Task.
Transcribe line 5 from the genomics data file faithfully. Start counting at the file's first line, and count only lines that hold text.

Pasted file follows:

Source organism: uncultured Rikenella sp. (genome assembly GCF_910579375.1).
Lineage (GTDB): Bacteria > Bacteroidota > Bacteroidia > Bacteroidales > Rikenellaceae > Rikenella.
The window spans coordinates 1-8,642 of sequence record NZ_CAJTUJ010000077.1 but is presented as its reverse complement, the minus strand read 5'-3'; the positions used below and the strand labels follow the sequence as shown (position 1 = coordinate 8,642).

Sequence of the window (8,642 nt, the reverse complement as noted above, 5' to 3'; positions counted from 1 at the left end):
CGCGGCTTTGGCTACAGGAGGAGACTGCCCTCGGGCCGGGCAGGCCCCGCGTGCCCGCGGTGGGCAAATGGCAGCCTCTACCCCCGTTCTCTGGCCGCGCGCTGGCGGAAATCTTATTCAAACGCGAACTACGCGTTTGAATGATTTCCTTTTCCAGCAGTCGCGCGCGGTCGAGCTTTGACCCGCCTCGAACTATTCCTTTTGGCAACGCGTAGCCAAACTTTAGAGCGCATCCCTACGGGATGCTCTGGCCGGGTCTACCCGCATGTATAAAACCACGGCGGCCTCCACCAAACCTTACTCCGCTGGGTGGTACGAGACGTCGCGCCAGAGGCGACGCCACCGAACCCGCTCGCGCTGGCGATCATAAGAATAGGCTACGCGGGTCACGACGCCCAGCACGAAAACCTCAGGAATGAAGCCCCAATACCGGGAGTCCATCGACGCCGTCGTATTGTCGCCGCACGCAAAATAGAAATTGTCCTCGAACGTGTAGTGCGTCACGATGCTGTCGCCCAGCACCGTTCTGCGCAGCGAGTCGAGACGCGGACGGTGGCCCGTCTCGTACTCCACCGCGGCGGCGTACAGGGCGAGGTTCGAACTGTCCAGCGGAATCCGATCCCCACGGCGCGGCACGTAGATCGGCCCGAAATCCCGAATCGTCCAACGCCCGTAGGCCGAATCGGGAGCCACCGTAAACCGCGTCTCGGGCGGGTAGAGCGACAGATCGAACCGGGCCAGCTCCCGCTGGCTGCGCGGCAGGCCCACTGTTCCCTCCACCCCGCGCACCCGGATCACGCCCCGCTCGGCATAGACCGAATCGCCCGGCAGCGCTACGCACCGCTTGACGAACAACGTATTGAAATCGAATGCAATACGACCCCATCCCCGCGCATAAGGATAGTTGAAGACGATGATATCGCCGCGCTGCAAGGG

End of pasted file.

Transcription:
CGCGGCTTTGGCTACAGGAGGAGACTGCCCTCGGGCCGGGCAGGCCCCGCGTGCCCGCGGTGGGCAAATGGCAGCCTCTACCCCCGTTCTCTGGCCGCGCGCTGGCGGAAATCTTATTCAAACGCGAACTACGCGTTTGAATGATTTCCTTTTCCAGCAGTCGCGCGCGGTCGAGCTTTGACCCGCCTCGAACTATTCCTTTTGGCAACGCGTAGCCAAACTTTAGAGCGCATCCCTACGGGATGCTCTGGCCGGGTCTACCCGCATGTATAAAACCACGGCGGCCTCCACCAAACCTTACTCCGCTGGGTGGTACGAGACGTCGCGCCAGAGGCGACGCCACCGAACCCGCTCGCGCTGGCGATCATAAGAATAGGCTACGCGGGTCACGACGCCCAGCACGAAAACCTCAGGAATGAAGCCCCAATACCGGGAGTCCATCGACGCCGTCGTATTGTCGCCGCACGCAAAATAGAAATTGTCCTCGAACGTGTAGTGCGTCACGATGCTGTCGCCCAGCACCGTTCTGCGCAGCGAGTCGAGACGCGGACGGTGGCCCGTCTCGTACTCCACCGCGGCGGCGTACAGGGCGAGGTTCGAACTGTCCAGCGGAATCCGATCCCCACGGCGCGGCACGTAGATCGGCCCGAAATCCCGAATCGTCCAACGCCCGTAGGCCGAATCGGGAGCCACCGTAAACCGCGTCTCGGGCGGGTAGAGCGACAGATCGAACCGGGCCAGCTCCCGCTGGCTGCGCGGCAGGCCCACTGTTCCCTCCACCCCGCGCACCCGGATCACGCCCCGCTCGGCATAGACCGAATCGCCCGGCAGCGCTACGCACCGCTTGACGAACAACGTATTGAAATCGAATGCAATACGACCCCATCCCCGCGCATAAGGATAGTTGAAGACGATGATATCGCCGCGCTGCAAGGG